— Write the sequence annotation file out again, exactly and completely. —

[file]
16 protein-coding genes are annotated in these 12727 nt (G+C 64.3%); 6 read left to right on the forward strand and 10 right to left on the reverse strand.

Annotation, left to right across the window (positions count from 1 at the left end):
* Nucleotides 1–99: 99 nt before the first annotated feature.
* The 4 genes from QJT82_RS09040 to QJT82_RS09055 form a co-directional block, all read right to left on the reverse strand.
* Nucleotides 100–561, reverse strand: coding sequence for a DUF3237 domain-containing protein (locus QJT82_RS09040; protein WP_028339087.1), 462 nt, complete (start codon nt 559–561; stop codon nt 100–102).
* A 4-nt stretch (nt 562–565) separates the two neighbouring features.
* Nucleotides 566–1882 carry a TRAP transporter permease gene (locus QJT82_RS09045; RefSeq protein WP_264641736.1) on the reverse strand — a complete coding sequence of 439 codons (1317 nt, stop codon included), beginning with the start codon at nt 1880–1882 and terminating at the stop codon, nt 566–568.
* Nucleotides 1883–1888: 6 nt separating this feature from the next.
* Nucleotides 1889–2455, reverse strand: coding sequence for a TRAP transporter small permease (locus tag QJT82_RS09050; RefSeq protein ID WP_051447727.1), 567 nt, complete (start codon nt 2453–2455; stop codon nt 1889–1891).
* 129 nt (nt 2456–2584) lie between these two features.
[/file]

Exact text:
16 protein-coding genes are annotated in these 12727 nt (G+C 64.3%); 6 read left to right on the forward strand and 10 right to left on the reverse strand.

Annotation, left to right across the window (positions count from 1 at the left end):
* Nucleotides 1–99: 99 nt before the first annotated feature.
* The 4 genes from QJT82_RS09040 to QJT82_RS09055 form a co-directional block, all read right to left on the reverse strand.
* Nucleotides 100–561, reverse strand: coding sequence for a DUF3237 domain-containing protein (locus QJT82_RS09040; protein WP_028339087.1), 462 nt, complete (start codon nt 559–561; stop codon nt 100–102).
* A 4-nt stretch (nt 562–565) separates the two neighbouring features.
* Nucleotides 566–1882 carry a TRAP transporter permease gene (locus QJT82_RS09045; RefSeq protein WP_264641736.1) on the reverse strand — a complete coding sequence of 439 codons (1317 nt, stop codon included), beginning with the start codon at nt 1880–1882 and terminating at the stop codon, nt 566–568.
* Nucleotides 1883–1888: 6 nt separating this feature from the next.
* Nucleotides 1889–2455, reverse strand: coding sequence for a TRAP transporter small permease (locus tag QJT82_RS09050; RefSeq protein ID WP_051447727.1), 567 nt, complete (start codon nt 2453–2455; stop codon nt 1889–1891).
* 129 nt (nt 2456–2584) lie between these two features.